The conviction in the lower court itself came after the intervention of the High Court, which expedited the trial more than 11 years after the Laxmanpur Bathe massacre.
That the prosecution must meet the highest standards of proof, beyond a reasonable doubt, is an indispensable condition in the trial of any criminal case. The benefit of doubt should invariably go to the defendants. As the English jurist William Blackstone wrote, better that 10 guilty persons escape than that one innocent suffer. In India, however, sloppy investigation and shoddy prosecution have been part of an extremely inefficient and slow justice delivery system that has allowed conviction rates to stay at alarmingly low levels. Criminals have repeatedly gotten away with murder and massacre. While reinforcing each other, money power and muscle power have turned out to be among the biggest beneficiaries of the doubt perceived by the judiciary. Almost inevitably, in cases where the victims are poor, landless peasants and Dalits, the perpetrators have remained beyond the reach of law. On October 9, the Patna High Court acquitted all the 26 persons convicted by a lower court in the 1997 Laxmanpur Bathe case of massacre of 58 Dalits. The judges found the prosecution witnesses “not reliable” and gave the benefit of doubt to the 16 sentenced to death, and the 10 sentenced to life imprisonment. If a high-profile case such as the Laxmanpur Bathe massacre can collapse in this manner, India’s criminal justice system can infuse little confidence in its people.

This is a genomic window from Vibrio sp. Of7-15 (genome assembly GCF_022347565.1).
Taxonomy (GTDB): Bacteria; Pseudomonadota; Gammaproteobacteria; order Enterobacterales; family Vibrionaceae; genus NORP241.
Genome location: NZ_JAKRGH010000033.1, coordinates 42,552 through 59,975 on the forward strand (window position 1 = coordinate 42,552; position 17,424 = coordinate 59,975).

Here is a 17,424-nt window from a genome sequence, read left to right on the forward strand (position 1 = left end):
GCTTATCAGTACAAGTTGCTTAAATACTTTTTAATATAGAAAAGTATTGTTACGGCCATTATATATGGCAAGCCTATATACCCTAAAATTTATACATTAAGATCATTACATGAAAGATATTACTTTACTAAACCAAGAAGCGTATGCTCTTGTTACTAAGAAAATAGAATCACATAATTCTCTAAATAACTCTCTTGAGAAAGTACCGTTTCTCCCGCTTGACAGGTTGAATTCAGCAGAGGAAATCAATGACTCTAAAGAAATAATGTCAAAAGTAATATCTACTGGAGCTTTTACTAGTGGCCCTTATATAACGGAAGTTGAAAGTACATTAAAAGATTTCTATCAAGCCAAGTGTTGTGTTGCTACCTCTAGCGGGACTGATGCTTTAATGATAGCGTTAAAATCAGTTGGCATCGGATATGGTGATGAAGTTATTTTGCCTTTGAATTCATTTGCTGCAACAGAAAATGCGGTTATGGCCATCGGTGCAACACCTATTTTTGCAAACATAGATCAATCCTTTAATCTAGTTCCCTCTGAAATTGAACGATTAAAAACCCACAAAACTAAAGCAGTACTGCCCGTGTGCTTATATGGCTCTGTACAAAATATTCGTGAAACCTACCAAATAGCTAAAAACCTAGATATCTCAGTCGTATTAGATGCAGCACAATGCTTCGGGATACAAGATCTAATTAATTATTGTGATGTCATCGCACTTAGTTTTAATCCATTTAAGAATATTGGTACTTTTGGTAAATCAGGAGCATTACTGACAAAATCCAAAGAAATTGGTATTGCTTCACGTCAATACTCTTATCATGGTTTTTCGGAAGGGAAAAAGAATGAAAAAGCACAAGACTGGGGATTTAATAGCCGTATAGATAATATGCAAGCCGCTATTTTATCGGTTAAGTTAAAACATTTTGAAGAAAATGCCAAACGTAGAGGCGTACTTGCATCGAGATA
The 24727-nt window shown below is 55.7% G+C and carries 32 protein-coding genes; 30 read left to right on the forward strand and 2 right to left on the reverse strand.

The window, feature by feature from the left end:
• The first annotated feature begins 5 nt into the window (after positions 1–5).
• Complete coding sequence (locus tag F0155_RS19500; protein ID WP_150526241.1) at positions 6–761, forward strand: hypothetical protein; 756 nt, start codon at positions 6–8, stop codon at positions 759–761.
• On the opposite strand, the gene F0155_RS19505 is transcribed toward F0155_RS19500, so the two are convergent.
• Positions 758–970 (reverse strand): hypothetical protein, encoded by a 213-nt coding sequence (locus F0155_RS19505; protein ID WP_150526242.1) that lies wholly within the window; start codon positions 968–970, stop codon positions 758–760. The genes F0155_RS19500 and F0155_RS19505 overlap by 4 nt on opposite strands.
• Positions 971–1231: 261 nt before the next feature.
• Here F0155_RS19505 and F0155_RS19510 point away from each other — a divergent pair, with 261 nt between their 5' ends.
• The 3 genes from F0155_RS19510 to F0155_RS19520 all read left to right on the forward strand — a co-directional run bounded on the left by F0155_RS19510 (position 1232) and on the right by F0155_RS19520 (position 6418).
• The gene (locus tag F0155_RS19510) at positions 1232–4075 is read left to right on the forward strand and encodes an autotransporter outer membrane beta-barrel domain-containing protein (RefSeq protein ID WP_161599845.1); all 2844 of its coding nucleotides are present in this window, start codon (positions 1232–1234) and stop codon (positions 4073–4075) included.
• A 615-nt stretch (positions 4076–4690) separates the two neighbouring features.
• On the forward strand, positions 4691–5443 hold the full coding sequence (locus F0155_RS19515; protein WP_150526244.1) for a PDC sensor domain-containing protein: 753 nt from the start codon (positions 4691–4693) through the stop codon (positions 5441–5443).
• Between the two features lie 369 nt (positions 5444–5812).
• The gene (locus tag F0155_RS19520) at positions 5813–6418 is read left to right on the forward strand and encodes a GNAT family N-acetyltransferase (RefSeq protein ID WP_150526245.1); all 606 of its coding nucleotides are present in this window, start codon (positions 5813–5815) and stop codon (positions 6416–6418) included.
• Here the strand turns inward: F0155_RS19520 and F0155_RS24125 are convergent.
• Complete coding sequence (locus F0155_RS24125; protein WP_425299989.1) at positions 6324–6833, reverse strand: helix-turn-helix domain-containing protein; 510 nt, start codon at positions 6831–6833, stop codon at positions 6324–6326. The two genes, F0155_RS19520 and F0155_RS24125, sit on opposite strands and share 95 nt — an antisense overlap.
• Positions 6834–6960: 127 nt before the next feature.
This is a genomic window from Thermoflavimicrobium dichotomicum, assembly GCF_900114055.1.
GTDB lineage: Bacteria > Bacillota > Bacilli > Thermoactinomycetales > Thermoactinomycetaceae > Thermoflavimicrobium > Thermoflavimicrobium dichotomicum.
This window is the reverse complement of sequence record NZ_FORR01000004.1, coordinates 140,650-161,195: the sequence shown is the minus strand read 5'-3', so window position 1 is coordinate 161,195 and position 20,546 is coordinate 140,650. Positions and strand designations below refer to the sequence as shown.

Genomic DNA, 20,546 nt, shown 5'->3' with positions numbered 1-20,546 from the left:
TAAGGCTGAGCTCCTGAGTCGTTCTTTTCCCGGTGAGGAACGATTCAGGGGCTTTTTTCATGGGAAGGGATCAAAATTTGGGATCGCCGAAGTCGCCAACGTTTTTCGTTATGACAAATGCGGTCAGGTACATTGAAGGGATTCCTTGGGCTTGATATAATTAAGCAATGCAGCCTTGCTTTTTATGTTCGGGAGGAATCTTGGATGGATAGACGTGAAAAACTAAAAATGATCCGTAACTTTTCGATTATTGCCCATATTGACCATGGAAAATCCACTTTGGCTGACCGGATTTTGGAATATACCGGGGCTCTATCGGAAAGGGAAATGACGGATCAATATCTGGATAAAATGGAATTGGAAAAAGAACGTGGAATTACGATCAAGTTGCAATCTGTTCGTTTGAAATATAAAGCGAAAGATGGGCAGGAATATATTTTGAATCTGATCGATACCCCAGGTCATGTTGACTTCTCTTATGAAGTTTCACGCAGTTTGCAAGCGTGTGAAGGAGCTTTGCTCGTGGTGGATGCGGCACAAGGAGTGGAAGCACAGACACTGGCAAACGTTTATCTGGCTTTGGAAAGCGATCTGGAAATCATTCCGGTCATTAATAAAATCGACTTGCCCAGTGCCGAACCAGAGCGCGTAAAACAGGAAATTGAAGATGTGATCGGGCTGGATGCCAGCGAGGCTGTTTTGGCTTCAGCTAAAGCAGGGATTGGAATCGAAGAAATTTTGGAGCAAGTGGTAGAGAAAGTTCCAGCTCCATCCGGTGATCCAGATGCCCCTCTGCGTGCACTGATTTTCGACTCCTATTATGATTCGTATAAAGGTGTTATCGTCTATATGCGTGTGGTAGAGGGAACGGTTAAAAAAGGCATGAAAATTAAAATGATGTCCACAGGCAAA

Actually, the conviction in the lower court itself came after the intervention of the High Court, which expedited the trial more than 11 years after the massacre. However, the period between the massacre and the conviction was far from quiet. Both Ranvir Sena, a private army of upper caste landlords, and Maoist groups, who mobilised large sections of poor peasants, including Dalits, carried out a series of attacks and reprisals in rural Bihar. Not surprisingly, several witnesses in the Laxmanpur Bathe massacre case turned hostile. To begin with, eye-witnesses to the massacre were indeed few, as the culprits had come in the dead of the night and shot everyone they found. The trial court indeed acquitted 19 of the accused. And while analysing the motives of the defendants, it had taken into account not only the specific, known circumstances of the massacre, but also the history and cycle of violence in the region. The appellate court, however, chose to ignore the testimony of the available witnesses. When justice is not seen as being done in a case of brutal massacre, India’s under-classes can hardly be blamed for losing faith in a system that invariably works to the advantage of the privileged and the powerful. This is a case where the State must appeal against the High Court order, and ensure that those found guilty by the trial court are put away for life.